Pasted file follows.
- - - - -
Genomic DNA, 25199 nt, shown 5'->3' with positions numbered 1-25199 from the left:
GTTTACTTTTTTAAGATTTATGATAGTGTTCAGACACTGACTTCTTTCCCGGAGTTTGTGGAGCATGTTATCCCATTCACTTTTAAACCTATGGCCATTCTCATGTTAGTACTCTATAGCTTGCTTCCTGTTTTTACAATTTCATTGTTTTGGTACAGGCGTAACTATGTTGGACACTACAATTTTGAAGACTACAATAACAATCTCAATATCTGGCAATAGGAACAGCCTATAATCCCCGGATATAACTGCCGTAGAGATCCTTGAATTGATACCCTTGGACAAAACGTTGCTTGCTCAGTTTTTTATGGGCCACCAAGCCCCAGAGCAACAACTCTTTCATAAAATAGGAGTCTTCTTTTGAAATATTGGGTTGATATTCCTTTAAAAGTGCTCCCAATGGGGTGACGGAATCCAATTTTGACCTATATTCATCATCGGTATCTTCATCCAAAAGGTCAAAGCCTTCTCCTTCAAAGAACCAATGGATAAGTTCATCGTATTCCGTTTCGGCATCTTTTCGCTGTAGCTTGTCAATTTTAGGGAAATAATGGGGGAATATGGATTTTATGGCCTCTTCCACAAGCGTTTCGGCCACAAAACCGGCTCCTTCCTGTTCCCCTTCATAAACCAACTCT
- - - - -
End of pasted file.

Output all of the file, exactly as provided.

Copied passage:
Genomic DNA, 25199 nt, shown 5'->3' with positions numbered 1-25199 from the left:
GTTTACTTTTTTAAGATTTATGATAGTGTTCAGACACTGACTTCTTTCCCGGAGTTTGTGGAGCATGTTATCCCATTCACTTTTAAACCTATGGCCATTCTCATGTTAGTACTCTATAGCTTGCTTCCTGTTTTTACAATTTCATTGTTTTGGTACAGGCGTAACTATGTTGGACACTACAATTTTGAAGACTACAATAACAATCTCAATATCTGGCAATAGGAACAGCCTATAATCCCCGGATATAACTGCCGTAGAGATCCTTGAATTGATACCCTTGGACAAAACGTTGCTTGCTCAGTTTTTTATGGGCCACCAAGCCCCAGAGCAACAACTCTTTCATAAAATAGGAGTCTTCTTTTGAAATATTGGGTTGATATTCCTTTAAAAGTGCTCCCAATGGGGTGACGGAATCCAATTTTGACCTATATTCATCATCGGTATCTTCATCCAAAAGGTCAAAGCCTTCTCCTTCAAAGAACCAATGGATAAGTTCATCGTATTCCGTTTCGGCATCTTTTCGCTGTAGCTTGTCAATTTTAGGGAAATAATGGGGGAATATGGATTTTATGGCCTCTTCCACAAGCGTTTCGGCCACAAAACCGGCTCCTTCCTGTTCCCCTTCATAAACCAACTCT